But the arrival of Jascha Horenstein in 1962 to conduct a CBSO concert set the ball rolling again. When rehearsing the Unfinished Symphony, he was very effusive about Frank's playing, especially the little figure with the woodwind at the end of the second movement. "He said to the orchestra: 'This is the best sound I have heard. You have a great bass trombone in Birmingham. You should look after him'. Then he promptly went to the LSO and said: 'They've got a very good bass trombone in the CBSO. You should get him!' The LSO followed this up with Denis, and he was enthusiastic about me joining the orchestra. I remember him saying, years before in Birmingham, 'My ideal section would be myself, Paul Lawrence and you.'
As I have said, I had a sound in my head which I tried to create, and although I had to move on to a Bb/F instrument, I started with the G sound still there. I expect that's worn away over the years. I was just doing the job as far as I was concerned. But I did get a lot of praise and I was quite agile with the handle."
Nowadays it is hard to imagine the sound of a small bore section, playing the Boosey & Hawkes and Besson instruments, which were all that was available at the time. Is the LSO sound now significantly different, louder or grander than then?
No. In fact, I think we used to play much louder. The brass section in this orchestra now is always getting complaints from the management, who want us to make a less aggressive sound so that they hear more of the strings. That's all they're interested in. Conductors do ask for more, but the management constantly keeps us down. The sound of British sections obviously changed with the advent of American instruments, but I still think that the Boosey & Hawkes Artists Perfected was a lovely instrument, and a small bore section makes a wonderful sound. But woodwind, horns, strings - they all make more sound now."
Frank Mathison's early orchestral years represented the genuine article of professional G trombone playing, and with his retirement a particularly British link with the past is severed. Does he have any nostalgia for those days, or is he stirred by modern efforts to recreate Elgarian and Holstian sounds by the New Queens Hall Orchestra?
The G trombone has gone forever. This is just a fad. It's like those researchers who discover music that composers have thrown away because they thought it wasn't good enough, and they present 'original' versions. I can't understand why people want to play music that the composer discarded, and it's the same with recordings. You get a great sound from a CD; anyone who wants to listen to scratchy old 78s strikes me as cranky. And the same applies to instruments. After all the improvements that have come along, it would be a big step backwards to play the G again."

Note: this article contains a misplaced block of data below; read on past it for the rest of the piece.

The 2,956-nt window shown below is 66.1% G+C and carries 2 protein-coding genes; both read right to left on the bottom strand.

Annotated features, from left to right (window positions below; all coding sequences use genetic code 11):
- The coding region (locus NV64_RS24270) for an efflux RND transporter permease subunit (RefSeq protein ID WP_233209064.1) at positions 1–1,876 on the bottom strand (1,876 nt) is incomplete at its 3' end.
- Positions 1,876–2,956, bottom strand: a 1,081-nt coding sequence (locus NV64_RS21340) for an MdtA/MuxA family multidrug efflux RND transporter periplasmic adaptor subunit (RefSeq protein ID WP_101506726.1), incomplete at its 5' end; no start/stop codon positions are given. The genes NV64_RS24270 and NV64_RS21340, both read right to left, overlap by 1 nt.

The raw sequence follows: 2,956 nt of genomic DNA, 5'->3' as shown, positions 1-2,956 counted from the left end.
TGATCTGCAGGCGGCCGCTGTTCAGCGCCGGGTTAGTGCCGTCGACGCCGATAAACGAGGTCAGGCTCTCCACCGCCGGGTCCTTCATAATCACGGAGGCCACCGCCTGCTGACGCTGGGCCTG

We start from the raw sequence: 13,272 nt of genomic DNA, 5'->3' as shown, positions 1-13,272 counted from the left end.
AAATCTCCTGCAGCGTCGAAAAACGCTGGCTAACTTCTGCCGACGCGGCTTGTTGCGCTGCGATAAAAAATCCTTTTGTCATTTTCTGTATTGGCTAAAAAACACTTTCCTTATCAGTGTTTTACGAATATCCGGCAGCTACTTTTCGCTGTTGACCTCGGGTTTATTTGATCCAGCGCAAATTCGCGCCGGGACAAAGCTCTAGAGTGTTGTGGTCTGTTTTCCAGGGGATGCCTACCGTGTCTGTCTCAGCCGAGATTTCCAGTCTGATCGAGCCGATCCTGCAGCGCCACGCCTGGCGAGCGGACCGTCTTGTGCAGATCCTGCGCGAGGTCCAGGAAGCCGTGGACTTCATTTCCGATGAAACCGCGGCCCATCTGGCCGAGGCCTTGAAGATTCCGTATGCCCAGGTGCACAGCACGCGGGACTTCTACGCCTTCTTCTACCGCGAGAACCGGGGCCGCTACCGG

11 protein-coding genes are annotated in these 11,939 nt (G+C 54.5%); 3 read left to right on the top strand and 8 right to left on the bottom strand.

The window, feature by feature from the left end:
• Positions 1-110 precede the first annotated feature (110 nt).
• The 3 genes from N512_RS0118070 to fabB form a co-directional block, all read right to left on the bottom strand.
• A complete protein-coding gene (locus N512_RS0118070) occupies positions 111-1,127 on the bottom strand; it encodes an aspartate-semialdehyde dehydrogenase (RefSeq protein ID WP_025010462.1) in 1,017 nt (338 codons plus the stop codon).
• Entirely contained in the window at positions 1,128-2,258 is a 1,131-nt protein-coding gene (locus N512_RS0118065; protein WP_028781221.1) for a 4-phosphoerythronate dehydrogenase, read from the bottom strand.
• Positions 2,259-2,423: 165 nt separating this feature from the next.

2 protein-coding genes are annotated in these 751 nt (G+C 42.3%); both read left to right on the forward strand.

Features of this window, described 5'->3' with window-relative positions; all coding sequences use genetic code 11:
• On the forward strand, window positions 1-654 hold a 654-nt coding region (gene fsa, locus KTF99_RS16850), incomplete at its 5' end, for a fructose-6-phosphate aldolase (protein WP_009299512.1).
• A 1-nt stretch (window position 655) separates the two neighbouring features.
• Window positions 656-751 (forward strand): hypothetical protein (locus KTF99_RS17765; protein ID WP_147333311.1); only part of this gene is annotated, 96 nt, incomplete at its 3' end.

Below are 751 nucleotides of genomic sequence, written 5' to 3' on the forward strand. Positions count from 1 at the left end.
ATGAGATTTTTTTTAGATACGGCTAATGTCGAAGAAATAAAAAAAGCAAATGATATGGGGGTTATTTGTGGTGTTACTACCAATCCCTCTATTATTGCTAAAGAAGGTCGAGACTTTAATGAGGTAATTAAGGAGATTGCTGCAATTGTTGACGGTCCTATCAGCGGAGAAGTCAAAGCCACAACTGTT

As well as his LSO job, Frank has for many years taught at schools for blind children and, most recently, in Wandsworth prison. "That is very hard work. I'm really drained after a day in prison!" he chuckled. "And now that they have this thing called 'Association' whereby the prisoners associate with one another in the evenings to play pool etc., I sometimes have a job to get all my band members together. If it was an alternative to being locked up in a cell, there'd be no problem. There is a nucleus of really keen ones, not necessarily very good, but enough to work with. We have given two pretty good band concerts, both boosted by colleagues from the LSO brass section, one at Christmas and the other, the day before my 65th birthday in April."
I asked Frank how he saw the profession in relation to young players trying to get going now, compared to his own orchestral beginnings. "It's harder for them. You need to be more than highly talented; as a brass player, you've got to be a good chum and get on with people. Had I had my time over again, I'd still have played trombone, but I would like to have played the piano really well too. My advice is: if you are playing the trombone as a youngster, take up the piano as well."
Frank's membership of the LSO officially ended in April 1993, but for old times' sake, he did the orchestra's long-standing fixture at Daytona, Florida, in July. His farewell party at the Barbican was one to remember, and the customary whip-round for a parting gift produced an impressive sum of money, which, with some generous help from Yamaha, enabled the orchestra to present him with - a piano.